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29 June 2012 @ 10:20 am
I think I just realized something  
So I follow Joe Bethancourt on Facebook, because I like his music and am willing to overlook his politics. And he posts lots of things about, "What part of my property do you think you have the right to steal?" in response to the Affordable Care Act.

I haven't been able to formulate an answer.

I think I've figured it out. From my perspective, he's asking the wrong question, and that's why I can't answer it.

The question *I* ask is, "We live in a society that conveys many advantages. How can we most fairly distribute those advantages while not constraining personal incentive and creativity?"

I have no problem with people who invent really cool things, or provide really cool services, being fabulously wealthy. I have no problem with the idea that a job requiring 25 years of training pays more than a job that doesn't require that kind of investment.

I do have a problem with a society and culture that treats people who do the day-to-day work of maintaining the infrastructure (by which I mean both public infrastructure like road builders and forest rangers and police and teachers and firefighters, and private infrastructure like custodians and secretaries and house builders and factory workers) -- or who are unable to work because of disability, or who are able to work but cannot find a job because the economy is broken -- as disposable and worthless.
 
 
browngirl on June 29th, 2012 02:59 pm (UTC)
Needless to say, I agree with you.

Why is it that people who are all up in arms about their property being 'stolen' so their fellow citizens don't die early of eminently preventable diseases (which has a societal cost) don't care about the billions of dollars the military goes through, for instance? For the price of refitting one of the aircraft carriers left to rust, we could insure *so* many people. But anyway.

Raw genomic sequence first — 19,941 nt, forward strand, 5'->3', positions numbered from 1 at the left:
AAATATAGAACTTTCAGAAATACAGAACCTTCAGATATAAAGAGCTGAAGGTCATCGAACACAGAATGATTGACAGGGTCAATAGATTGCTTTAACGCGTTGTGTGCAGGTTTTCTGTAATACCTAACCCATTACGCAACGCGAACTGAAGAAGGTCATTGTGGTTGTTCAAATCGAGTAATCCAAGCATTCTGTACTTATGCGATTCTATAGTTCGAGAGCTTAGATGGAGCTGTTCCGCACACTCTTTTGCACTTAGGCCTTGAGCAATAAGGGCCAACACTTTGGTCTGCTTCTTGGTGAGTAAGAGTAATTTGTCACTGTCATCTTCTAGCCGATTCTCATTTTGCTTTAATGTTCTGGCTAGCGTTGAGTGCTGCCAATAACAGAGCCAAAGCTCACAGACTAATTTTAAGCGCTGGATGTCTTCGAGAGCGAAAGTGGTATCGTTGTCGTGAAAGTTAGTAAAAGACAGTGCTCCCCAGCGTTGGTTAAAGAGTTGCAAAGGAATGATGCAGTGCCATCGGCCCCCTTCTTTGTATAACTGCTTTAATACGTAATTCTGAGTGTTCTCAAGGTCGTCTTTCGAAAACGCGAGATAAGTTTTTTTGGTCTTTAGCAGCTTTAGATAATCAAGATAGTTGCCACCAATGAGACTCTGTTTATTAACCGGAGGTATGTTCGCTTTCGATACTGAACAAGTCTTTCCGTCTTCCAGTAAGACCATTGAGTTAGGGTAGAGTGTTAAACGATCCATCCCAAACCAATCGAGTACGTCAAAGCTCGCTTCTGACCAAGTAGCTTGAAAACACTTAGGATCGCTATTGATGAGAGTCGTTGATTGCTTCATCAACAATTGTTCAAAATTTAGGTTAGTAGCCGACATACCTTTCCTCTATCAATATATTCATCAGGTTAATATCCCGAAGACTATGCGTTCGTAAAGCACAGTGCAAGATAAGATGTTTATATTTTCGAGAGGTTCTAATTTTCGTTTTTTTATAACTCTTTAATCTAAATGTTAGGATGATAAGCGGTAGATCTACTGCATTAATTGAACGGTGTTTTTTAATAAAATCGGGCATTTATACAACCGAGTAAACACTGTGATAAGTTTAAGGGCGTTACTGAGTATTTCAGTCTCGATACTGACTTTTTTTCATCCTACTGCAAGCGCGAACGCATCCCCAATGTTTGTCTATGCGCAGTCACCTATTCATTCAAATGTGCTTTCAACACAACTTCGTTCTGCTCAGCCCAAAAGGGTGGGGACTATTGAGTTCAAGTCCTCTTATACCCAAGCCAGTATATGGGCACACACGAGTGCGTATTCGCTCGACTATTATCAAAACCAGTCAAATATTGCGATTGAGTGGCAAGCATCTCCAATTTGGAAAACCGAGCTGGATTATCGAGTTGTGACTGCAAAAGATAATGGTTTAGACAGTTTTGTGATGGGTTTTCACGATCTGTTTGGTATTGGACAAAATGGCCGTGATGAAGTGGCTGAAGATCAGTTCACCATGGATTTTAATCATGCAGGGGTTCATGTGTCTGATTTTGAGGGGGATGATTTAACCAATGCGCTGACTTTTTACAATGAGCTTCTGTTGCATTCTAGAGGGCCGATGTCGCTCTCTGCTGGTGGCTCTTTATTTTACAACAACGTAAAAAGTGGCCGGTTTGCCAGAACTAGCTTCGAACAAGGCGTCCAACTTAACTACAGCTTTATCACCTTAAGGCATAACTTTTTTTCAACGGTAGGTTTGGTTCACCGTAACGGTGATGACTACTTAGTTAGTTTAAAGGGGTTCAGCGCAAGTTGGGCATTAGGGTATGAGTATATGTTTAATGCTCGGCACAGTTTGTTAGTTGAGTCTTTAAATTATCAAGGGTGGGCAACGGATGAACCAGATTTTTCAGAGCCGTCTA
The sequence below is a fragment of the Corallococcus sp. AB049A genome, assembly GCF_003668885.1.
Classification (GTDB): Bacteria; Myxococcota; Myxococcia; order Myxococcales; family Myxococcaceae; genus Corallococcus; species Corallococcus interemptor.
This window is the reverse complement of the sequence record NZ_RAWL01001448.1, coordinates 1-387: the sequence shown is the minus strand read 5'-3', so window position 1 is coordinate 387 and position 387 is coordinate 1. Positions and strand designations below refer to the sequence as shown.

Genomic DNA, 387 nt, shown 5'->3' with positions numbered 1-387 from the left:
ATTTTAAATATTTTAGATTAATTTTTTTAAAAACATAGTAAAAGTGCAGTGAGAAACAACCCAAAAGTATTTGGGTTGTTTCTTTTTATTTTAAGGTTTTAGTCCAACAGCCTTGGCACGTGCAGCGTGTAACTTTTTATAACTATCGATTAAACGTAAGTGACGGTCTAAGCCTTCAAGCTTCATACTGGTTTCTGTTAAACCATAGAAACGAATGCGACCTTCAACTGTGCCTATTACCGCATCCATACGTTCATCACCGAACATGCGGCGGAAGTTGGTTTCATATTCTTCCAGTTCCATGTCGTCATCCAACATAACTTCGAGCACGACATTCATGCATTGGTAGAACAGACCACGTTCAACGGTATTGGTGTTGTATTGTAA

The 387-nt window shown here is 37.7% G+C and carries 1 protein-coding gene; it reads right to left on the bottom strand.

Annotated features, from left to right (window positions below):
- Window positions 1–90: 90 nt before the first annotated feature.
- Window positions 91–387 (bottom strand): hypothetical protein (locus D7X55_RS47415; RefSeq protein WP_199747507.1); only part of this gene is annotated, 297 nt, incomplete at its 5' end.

Increasingly I find it harder and harder to 'agree to disagree' with people who support policies that I know would adversely affect me and people like me, with people whose politics indicate that they think people like me are subhuman and disposable. I will try to emulate your openmindedness.

*sighs and hugs you*
Janet Miles, CAP-OM: yeah_rightjanetmiles on June 29th, 2012 03:07 pm (UTC)
Well, to be fair, it's a kind of selfishness, more than open-mindedness. I won't buy Orson Scott Card's books, for example, because his views on homosexuality appall me, and I can live without the books.

I like Bethancourt's music too much to give it up, so I overlook his politics, which offend me.
griffen on June 29th, 2012 10:18 pm (UTC)
Oh, I buy his books... from used bookstores. That way, he gets no money, I support a local business, and I still get to enjoy the fiction that isn't gay-bashing.

He's a good writer. He's just a creep.
Janet Miles, CAP-OMjanetmiles on June 29th, 2012 03:42 pm (UTC)
It occurs to me to add, I admire your steadfastness.
browngirl on June 29th, 2012 09:50 pm (UTC)
*blush* I'm not sure if it's steadfastness so much as my holding grudges, but/and thank you. :)
griffen on June 29th, 2012 10:18 pm (UTC)
Sometimes they are identical, true (says the guy who knows he tends to frame his own grudges as "steadfastness" or "strength of will" far too often...). But in your case I'd say it's steadfastness.
browngirl on June 30th, 2012 04:04 am (UTC)
*blushes even more* Thank you. :)
griffen on June 30th, 2012 07:00 am (UTC)
You're welcome.